Aphids

Koinor is a systemic, contact, suspension concentrate insecticide for the control of various pests on plants. Its active ingredient is: Imidacloprid (chloronicotinyl) 350g/ℓ. It is easily applied as a drench. It is effective!

Introduction

Aphids on roses. Photo by Ludwig Taschner

Aphids on roses.
Photo by Ludwig Taschner

Aphids on rose stem. Photo by Ludwig Taschner

Aphids on rose stem.
Photo by Ludwig Taschner

Aphids, also known as greenfly and blackfly, are sap-sucking insects found on the roses’ soft new growth throughout the growing season. They can quickly reproduce, leading to massive infestations entirely covering new red shoots if left untreated. Easily managed and causing minimal damage in small numbers, their presence is more an unsightly nuisance rather than a real threat.

Description

White cast aphid skins on infested flower buds and leaves. Photo by Ludwig Taschner

White cast aphid skins on infested flower buds and leaves.
Photo by Ludwig Taschner

Winged adult aphid

Winged adult aphid

Aphids are tiny green and or pink pear-shaped insects with slender legs that live in colonies on the still developing flower buds and the underside of rose bush leaves.

They belong to a group of insects known as Hemiptera -the mouth parts of which are modified to form piercing and sucking tubes. This group of insects has an incomplete metamorphosis, there being no pupal stage but a series of moults in which the nymph gradually becomes a mature adult. As a result white cast aphid skins are often seen on infested flower buds and leaves.

Adults are usually wingless, but can develop a winged form seasonally or when populations become crowded, so that when food quality suffers, the insects can travel to other plants, reproduce, and start a new colony.

Aphids on new growth of roses

Aphids on new growth of roses

Damage

Aphid soot on rose leaf. Photo by Ludwig Taschner

Aphid soot on rose leaf.
Photo by Ludwig Taschner

Aphid soot on rose leaves. Photo by Ludwig Taschner

Aphid soot on rose leaves. Photo by Ludwig Taschner

Nymphs and adults feed on rose plant juices, attacking leaves, stems, buds and flowers. Most especially, they like succulent new red purplish growth.

Their sucking cause misshapen, curling or stunted new growth and leaves partly by the excessive removal of food that would otherwise pass to the growing leaves and partly by the digestive action of the saliva injected into the leaf or bud

Leaves and stems are often covered with a sticky substance called honeydew. This sugary liquid produced by the insects as waste, often attract other insects particularly ants, which gather the substance for food. The honeydew can sometimes develop a fungal growth called sooty mould, causing branches and leaves to appear black. Sooty Mould left unchecked, will greatly reduce the plants ability to photosynthesise.

Environmental Conditions

Aphid activity is influenced by the seasons in as much as the availability of food. They are more prevalent during spring and early summer simply due to the abundance of new soft plant material on which they feed.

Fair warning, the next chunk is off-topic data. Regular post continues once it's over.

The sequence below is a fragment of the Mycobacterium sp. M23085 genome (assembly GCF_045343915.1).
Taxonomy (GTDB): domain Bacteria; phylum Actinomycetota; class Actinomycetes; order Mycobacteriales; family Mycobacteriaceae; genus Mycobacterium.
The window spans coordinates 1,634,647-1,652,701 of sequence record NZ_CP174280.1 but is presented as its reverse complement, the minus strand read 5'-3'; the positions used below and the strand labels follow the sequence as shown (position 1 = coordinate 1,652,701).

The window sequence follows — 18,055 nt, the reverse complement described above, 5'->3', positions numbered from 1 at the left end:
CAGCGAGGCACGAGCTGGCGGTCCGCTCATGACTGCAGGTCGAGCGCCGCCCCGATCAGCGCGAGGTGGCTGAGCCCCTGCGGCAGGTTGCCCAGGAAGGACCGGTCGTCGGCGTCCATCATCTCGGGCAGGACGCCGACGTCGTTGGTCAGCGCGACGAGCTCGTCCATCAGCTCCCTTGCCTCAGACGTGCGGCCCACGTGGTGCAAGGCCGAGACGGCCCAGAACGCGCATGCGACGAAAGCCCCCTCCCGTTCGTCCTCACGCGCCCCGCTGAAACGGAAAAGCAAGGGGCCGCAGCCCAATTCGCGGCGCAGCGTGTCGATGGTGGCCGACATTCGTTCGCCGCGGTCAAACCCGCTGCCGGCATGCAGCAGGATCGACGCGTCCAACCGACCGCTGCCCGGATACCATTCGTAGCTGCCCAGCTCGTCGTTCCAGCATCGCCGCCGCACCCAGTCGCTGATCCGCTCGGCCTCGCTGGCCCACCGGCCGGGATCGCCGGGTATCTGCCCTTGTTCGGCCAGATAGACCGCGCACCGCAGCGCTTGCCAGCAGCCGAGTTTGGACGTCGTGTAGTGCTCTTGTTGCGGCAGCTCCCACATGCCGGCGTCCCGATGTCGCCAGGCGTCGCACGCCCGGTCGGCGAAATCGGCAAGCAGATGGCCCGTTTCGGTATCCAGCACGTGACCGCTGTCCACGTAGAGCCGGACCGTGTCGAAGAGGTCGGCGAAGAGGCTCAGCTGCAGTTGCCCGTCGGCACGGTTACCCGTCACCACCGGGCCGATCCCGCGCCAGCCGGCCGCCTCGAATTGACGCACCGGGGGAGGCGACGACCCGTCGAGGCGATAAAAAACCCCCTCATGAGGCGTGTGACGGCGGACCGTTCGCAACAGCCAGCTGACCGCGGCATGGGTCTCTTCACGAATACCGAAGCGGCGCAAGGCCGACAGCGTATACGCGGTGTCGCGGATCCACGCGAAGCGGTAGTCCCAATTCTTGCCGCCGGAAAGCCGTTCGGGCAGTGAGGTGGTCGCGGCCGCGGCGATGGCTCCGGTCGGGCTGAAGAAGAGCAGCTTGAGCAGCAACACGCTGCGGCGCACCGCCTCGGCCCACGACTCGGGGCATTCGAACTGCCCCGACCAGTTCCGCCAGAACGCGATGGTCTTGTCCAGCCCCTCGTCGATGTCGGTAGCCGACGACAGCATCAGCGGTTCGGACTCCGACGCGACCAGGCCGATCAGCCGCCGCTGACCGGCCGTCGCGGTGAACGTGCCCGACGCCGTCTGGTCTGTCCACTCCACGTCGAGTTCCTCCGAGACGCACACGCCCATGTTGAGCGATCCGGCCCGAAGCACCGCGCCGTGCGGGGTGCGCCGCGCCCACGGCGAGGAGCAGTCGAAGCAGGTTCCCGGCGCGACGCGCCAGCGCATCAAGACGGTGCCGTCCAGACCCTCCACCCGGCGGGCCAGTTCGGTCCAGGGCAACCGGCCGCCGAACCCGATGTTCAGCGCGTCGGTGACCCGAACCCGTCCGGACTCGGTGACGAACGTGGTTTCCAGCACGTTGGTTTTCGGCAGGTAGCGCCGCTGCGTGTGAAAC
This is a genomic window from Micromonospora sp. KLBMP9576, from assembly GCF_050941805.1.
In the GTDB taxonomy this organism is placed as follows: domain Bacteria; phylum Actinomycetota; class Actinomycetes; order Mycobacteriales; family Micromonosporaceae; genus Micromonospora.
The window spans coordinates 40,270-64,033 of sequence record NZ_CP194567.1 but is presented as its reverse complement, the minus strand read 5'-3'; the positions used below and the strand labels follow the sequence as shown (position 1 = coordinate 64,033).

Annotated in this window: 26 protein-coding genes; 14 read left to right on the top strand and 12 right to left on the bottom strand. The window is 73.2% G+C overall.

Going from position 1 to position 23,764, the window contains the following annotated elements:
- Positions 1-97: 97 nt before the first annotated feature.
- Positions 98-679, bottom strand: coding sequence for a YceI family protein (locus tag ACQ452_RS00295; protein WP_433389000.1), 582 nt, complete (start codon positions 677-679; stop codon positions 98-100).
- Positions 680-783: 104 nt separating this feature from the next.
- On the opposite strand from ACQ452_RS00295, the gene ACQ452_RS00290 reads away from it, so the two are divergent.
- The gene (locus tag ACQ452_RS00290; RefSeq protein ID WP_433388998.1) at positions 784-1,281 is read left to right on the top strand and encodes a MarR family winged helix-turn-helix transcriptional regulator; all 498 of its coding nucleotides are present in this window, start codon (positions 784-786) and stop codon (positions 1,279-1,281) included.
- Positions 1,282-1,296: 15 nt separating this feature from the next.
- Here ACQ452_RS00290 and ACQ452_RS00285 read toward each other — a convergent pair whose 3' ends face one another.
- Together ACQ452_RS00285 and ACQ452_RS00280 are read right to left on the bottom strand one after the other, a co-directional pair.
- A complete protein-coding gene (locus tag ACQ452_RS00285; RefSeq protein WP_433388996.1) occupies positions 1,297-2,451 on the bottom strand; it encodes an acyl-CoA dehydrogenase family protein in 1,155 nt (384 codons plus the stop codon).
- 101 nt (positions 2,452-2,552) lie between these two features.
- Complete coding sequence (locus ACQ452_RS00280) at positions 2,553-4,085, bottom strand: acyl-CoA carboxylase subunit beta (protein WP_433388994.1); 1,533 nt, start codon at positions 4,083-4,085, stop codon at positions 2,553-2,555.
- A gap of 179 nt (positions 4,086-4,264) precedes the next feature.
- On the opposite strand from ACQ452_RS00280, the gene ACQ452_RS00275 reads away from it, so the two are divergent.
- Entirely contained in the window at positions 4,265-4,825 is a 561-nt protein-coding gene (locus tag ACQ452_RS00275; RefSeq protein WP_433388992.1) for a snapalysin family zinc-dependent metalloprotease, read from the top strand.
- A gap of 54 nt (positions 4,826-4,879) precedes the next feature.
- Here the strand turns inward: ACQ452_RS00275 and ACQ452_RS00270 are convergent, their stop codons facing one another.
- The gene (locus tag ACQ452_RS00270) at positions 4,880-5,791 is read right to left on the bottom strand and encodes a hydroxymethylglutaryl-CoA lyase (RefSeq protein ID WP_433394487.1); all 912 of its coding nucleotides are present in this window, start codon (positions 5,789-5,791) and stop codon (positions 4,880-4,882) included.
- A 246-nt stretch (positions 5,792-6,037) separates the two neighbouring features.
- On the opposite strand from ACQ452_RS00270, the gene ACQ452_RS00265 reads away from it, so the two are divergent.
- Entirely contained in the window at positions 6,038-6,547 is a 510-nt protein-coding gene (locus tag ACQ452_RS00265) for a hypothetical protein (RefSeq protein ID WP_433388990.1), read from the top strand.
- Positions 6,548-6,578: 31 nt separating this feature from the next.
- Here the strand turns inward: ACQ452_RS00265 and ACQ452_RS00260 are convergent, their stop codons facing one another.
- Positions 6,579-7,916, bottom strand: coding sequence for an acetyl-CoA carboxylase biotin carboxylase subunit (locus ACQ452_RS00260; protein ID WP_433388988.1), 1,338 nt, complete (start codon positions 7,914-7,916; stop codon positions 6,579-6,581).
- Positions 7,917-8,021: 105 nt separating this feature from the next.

Hot dry conditions can cause an influx in their population if plants are not watered well – plant stress causes a lowered sap flow, making the sap sweeter and more palatable to aphids – as a consequence these plants are more susceptible to infestation.

Life Cycle, Survival and Dispersal

Aphids usually overwinter on roses as eggs laid on the stems during the previous autumn. However, in sheltered places where roses are not pruned there may be active nymphs and adults all year round.

Aphid numbers start to increase in spring when roses produce new growth and reach a peak in early summer. During spring and summer, the aphids are mostly wingless forms, 2-4mm long, that give birth to live young.

Winged forms develop when plants are heavily infested and aphids need to migrate to new host plants.

Aphids reproduce asexually and sexually – generally producing more female aphids throughout the season.

When the weather is warm, aphids can develop from new born nymph to reproducing adult in seven to eight days. Because each adult aphid can produce up to 80 offspring in a matter of a week, aphid populations can increase with great speed if left unhindered.

Aphid life cycle

Aphid life cycle

Treatment and Prevention

NATURAL PREVENTION

Since aphids feed on soft new growth, vigilance during Spring and early Summer will prove beneficial in keeping their infestation in check.

Squashing the aphids with your fingers is the easiest but perhaps most gruesome way of controlling their numbers when only a stem or two are infected.

Using a high pressure jet of water will wash them off infected leaves and buds.

Minimising the use of harmful general insecticides will encourage natural predators such as ladybirds and parasitic wasp.

Ensuring that the plants are well watered and growing in a stress free environment will ensure optimal sap flow minimising sugar build up in the sap thus making the sap less attractive and palatable to aphids.

PESTICIDES

A spring drenching of a product such as Koinor or Merit (active ingredient: imidacloprid) will control aphids populations for much of the summer months. Use 2ml in 1 litre of water and pour around the base of a rose bush that is in production of new red growth.

Spray infected new growth with Ludwig’s Organic Insect Spray. A fortnightly spraying programme will help prevent future infestations. Use 5ml in 1 litre of water.

Rose Protector (5ml in 1 litre) will control aphids as well as Black Spot and Powdery Mildew.

References

http://www.biology-resources.com/aphid-01.html

https://www.rhs.org.uk/advice/profile?PID=697

http://www.almanac.com/content/aphids